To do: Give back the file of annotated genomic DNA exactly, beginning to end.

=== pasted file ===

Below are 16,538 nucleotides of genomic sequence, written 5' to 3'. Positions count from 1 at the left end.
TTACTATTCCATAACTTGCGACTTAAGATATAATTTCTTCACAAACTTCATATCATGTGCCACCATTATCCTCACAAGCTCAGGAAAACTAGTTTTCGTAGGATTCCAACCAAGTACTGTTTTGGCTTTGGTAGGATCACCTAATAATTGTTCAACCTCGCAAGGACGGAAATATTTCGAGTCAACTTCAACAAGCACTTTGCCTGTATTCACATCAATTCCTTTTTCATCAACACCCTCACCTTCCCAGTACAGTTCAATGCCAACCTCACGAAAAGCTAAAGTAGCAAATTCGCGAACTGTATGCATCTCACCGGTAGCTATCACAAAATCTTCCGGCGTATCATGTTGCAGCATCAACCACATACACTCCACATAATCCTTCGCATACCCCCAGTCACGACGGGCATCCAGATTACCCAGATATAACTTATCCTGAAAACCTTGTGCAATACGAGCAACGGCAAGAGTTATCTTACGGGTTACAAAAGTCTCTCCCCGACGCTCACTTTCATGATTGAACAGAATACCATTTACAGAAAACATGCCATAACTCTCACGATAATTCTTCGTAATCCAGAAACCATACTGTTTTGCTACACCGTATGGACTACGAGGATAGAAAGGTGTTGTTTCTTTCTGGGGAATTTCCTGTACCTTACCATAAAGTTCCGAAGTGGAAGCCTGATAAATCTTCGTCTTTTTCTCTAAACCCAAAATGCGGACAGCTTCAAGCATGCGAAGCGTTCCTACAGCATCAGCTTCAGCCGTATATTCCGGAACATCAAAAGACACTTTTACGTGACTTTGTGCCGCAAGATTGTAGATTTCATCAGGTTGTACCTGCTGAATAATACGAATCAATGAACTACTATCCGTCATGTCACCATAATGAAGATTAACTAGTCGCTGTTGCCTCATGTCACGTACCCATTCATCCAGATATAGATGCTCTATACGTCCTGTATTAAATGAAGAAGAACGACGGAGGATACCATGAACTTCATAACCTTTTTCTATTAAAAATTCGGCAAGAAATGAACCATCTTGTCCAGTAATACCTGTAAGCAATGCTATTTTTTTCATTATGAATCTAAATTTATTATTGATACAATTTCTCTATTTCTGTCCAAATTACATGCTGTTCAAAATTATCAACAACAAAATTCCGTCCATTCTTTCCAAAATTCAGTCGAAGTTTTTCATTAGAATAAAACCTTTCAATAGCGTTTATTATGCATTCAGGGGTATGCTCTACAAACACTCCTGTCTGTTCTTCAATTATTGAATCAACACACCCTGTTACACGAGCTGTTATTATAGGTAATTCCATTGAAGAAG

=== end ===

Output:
Below are 16,538 nucleotides of genomic sequence, written 5' to 3'. Positions count from 1 at the left end.
TTACTATTCCATAACTTGCGACTTAAGATATAATTTCTTCACAAACTTCATATCATGTGCCACCATTATCCTCACAAGCTCAGGAAAACTAGTTTTCGTAGGATTCCAACCAAGTACTGTTTTGGCTTTGGTAGGATCACCTAATAATTGTTCAACCTCGCAAGGACGGAAATATTTCGAGTCAACTTCAACAAGCACTTTGCCTGTATTCACATCAATTCCTTTTTCATCAACACCCTCACCTTCCCAGTACAGTTCAATGCCAACCTCACGAAAAGCTAAAGTAGCAAATTCGCGAACTGTATGCATCTCACCGGTAGCTATCACAAAATCTTCCGGCGTATCATGTTGCAGCATCAACCACATACACTCCACATAATCCTTCGCATACCCCCAGTCACGACGGGCATCCAGATTACCCAGATATAACTTATCCTGAAAACCTTGTGCAATACGAGCAACGGCAAGAGTTATCTTACGGGTTACAAAAGTCTCTCCCCGACGCTCACTTTCATGATTGAACAGAATACCATTTACAGAAAACATGCCATAACTCTCACGATAATTCTTCGTAATCCAGAAACCATACTGTTTTGCTACACCGTATGGACTACGAGGATAGAAAGGTGTTGTTTCTTTCTGGGGAATTTCCTGTACCTTACCATAAAGTTCCGAAGTGGAAGCCTGATAAATCTTCGTCTTTTTCTCTAAACCCAAAATGCGGACAGCTTCAAGCATGCGAAGCGTTCCTACAGCATCAGCTTCAGCCGTATATTCCGGAACATCAAAAGACACTTTTACGTGACTTTGTGCCGCAAGATTGTAGATTTCATCAGGTTGTACCTGCTGAATAATACGAATCAATGAACTACTATCCGTCATGTCACCATAATGAAGATTAACTAGTCGCTGTTGCCTCATGTCACGTACCCATTCATCCAGATATAGATGCTCTATACGTCCTGTATTAAATGAAGAAGAACGACGGAGGATACCATGAACTTCATAACCTTTTTCTATTAAAAATTCGGCAAGAAATGAACCATCTTGTCCAGTAATACCTGTAAGCAATGCTATTTTTTTCATTATGAATCTAAATTTATTATTGATACAATTTCTCTATTTCTGTCCAAATTACATGCTGTTCAAAATTATCAACAACAAAATTCCGTCCATTCTTTCCAAAATTCAGTCGAAGTTTTTCATTAGAATAAAACCTTTCAATAGCGTTTATTATGCATTCAGGGGTATGCTCTACAAACACTCCTGTCTGTTCTTCAATTATTGAATCAACACACCCTGTTACACGAGCTGTTATTATAGGTAATTCCATTGAAGAAG